I may not have been born on the bayou, but Cajun and Creole cuisine are near and dear to my heart. I guess, in part, because the way the food is highly seasoned with onions, bell pepper, celery and garlic. Those are the same ingredients my mom cooked many meals with when we were growing up. Not only that, cajun cuisine has lots of gravies, and I’m a gravy girl. I love the many layers of flavors in this kind of homestyle cooking, it’s truly satisfying.
Getting down to Crawfish: growing up, we called the little mud bugs “Crawdads”, and I still find myself prone to calling them that even though I get strange looks from some folks. Crawdads get a bad rap and are sometimes looked down on for being poor man’s food, but I happen to really like them. They’re a mini lobster when it comes to the flavor and texture of meat. Crawdads are so similar to Lobster that a famous New York deli, Zabar’s, was using the mini delicacy as a substitute for lobster meat in their “Lobster Salad”, that is, until a local journalist broke the scandal. Oh, the scandal, y’all!
Crawfish hand pies are the essence of cajun cooking wrapped up in a convenient little package. The pie crust adds a special buttery crunch to an otherwise outstanding Crawfish Étouffée. You can find my original Crawfish Étouffée recipe here.
Crawfish Hand Pies
- 1 stick unsalted butter
- 1 cup celery diced
- 1 onion diced
- 1 bell pepper diced
- 1 tablespoons Creole seasoning used: Tony Chachere
- 2 teaspoons seafood seasoning used: Old Bay
- 1 tablespoon minced garlic
- 1/2 cup all-purpose flour
- 2 cups crawfish stock chicken broth or water
- 1 cup heavy cream
- 1 tablespoon fresh lemon juice
- 1 pound freshly picked steamed crawfish tail meat
- 1 cup cooked long parboiled rice
- Pie Dough:
- 2 1/2 cups all purpose flour
- 1 stick cold butter cubed
- 1/2 cup butter flavored shortening used: Crisco, chilled and cubed
- 1 teaspoon salt
- 1 tablespoon sugar
- 6 tablespoons ice water
- Egg Wash:
- 2 eggs beaten
- 1 tablespoon water
- Saute the celery, bell pepper, and onion on medium heat until the vegetables become tender.
- Add the spices and garlic.
- Saute to combine, and then blend in the flour to form a roux around the vegetables, over medium-high heat.
- Cook thoroughly until the roux starts to brown slightly, about 2 minutes.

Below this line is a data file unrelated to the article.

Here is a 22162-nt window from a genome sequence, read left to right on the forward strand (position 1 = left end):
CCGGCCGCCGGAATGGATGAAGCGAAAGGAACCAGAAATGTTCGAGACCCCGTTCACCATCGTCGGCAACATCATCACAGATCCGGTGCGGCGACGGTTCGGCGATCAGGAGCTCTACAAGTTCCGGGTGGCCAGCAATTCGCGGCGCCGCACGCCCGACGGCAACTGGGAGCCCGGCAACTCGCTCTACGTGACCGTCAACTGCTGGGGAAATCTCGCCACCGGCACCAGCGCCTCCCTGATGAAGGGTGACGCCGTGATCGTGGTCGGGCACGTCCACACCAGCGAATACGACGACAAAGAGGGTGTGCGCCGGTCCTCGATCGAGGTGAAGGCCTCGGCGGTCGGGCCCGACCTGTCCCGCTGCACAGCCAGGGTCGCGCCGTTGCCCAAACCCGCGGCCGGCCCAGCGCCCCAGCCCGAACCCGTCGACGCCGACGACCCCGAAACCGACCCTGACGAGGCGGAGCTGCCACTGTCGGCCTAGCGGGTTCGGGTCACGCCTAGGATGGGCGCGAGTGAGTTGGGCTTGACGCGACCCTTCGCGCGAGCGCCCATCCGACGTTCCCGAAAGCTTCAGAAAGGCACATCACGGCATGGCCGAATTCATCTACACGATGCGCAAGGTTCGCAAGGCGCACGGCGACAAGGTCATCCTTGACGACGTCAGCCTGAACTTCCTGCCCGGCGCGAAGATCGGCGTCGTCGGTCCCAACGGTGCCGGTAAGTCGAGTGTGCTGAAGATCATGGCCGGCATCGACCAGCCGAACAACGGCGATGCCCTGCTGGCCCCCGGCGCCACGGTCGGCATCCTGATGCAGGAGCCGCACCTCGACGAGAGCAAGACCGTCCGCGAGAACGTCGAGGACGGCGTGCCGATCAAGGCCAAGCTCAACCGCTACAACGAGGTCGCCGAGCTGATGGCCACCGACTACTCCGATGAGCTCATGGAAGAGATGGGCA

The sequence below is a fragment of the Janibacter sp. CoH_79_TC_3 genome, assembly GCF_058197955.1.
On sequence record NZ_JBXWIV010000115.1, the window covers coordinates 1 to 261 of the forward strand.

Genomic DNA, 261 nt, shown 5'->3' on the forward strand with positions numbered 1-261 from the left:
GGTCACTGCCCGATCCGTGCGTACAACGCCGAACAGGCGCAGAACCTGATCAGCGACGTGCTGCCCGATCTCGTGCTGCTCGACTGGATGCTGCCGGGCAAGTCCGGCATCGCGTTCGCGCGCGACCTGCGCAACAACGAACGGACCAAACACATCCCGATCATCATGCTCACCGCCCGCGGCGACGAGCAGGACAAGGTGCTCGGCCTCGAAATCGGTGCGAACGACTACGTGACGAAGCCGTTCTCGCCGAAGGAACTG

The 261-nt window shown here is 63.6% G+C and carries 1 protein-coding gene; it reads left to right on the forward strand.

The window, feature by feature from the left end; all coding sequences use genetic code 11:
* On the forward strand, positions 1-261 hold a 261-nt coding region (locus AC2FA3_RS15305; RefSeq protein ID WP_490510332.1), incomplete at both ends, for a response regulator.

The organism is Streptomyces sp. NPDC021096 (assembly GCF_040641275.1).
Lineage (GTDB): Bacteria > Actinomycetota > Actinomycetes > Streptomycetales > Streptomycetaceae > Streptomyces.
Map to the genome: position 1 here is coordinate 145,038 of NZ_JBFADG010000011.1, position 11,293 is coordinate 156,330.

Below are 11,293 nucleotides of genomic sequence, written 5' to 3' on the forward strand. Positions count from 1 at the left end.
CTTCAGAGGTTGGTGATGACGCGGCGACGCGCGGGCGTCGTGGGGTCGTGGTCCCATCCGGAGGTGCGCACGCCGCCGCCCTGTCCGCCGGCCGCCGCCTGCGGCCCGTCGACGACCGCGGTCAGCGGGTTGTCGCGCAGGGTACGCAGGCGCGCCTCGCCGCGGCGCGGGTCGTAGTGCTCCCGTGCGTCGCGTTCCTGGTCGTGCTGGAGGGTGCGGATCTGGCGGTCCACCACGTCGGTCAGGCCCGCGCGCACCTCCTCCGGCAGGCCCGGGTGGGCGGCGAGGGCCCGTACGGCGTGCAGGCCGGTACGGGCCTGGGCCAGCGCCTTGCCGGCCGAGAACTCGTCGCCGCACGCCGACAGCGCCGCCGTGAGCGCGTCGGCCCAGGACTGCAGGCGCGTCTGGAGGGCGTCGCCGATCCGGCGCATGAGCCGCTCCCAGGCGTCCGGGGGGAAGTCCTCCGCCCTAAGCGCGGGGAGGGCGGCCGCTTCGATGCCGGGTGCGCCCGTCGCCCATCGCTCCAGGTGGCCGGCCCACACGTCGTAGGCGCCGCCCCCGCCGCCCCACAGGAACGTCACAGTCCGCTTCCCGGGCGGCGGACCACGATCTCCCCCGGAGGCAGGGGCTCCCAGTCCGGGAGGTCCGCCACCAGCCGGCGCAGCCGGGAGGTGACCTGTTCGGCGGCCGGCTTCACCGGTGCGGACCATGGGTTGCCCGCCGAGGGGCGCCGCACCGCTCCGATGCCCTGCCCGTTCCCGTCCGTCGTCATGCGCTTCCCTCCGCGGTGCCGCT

- Add the broth a little at a time, stirring to bring all the ingredients together to form a thickened stew mixture. Stir in the crawfish tail meat, and then the cream. Simmer on low heat for about 15 minutes.
- Remove from heat and cool to room temperature.
- Stir in cooked rice.
- Pie Dough:
- In a medium bowl, combine flour, sugar and salt, whisk to combine.
- Cut in butter and shortening with a pastry blender or fork until the flour looks like coarse meal.
- Gradually add ice water 1 tablespoon at a time until the dough gathers into a well formed ball (you may use more or less ice water). With floured hands, mix and squeeze the dough until it forms a ball. Knead it several times to combine (the less kneading the better - the dough can become tough with too much kneading).
- Use immediately, or cover and chill until ready to use. Can be refrigerated for up to 5 days.
- Egg Wash:
- In a small bowl, whisk together eggs and water until well blended. Set aside for brushing pies before baking.
- Preheat oven to 400 degrees.
- Divide dough into 18 pieces.
- Using a rolling pin on a floured surface, roll out each piece of dough into a circle.
- Scoop a generous amount of cooled filling onto 1 side of the dough, leaving at least 1/2-inch border.
- Using your finger dipped in water, quickly paint a little water around the border and fold other side of dough over. Press and roll edges to seal. Crimp edges with a fork. Repeat the process until all dough is used.
- Place pies onto a clean baking sheet. At this point, pies can be covered in plastic wrap and frozen for future use.
- When ready to bake, brush each pie with egg wash and bake for 15 to 20 minutes or, or until pies are golden brown.
- Serve warm.
- *Note: If you find that your filling is too thick, or dry, you can stir in evaporated milk until you reach the desired consistency. I like mine to be like a thick stew or pot pie inside.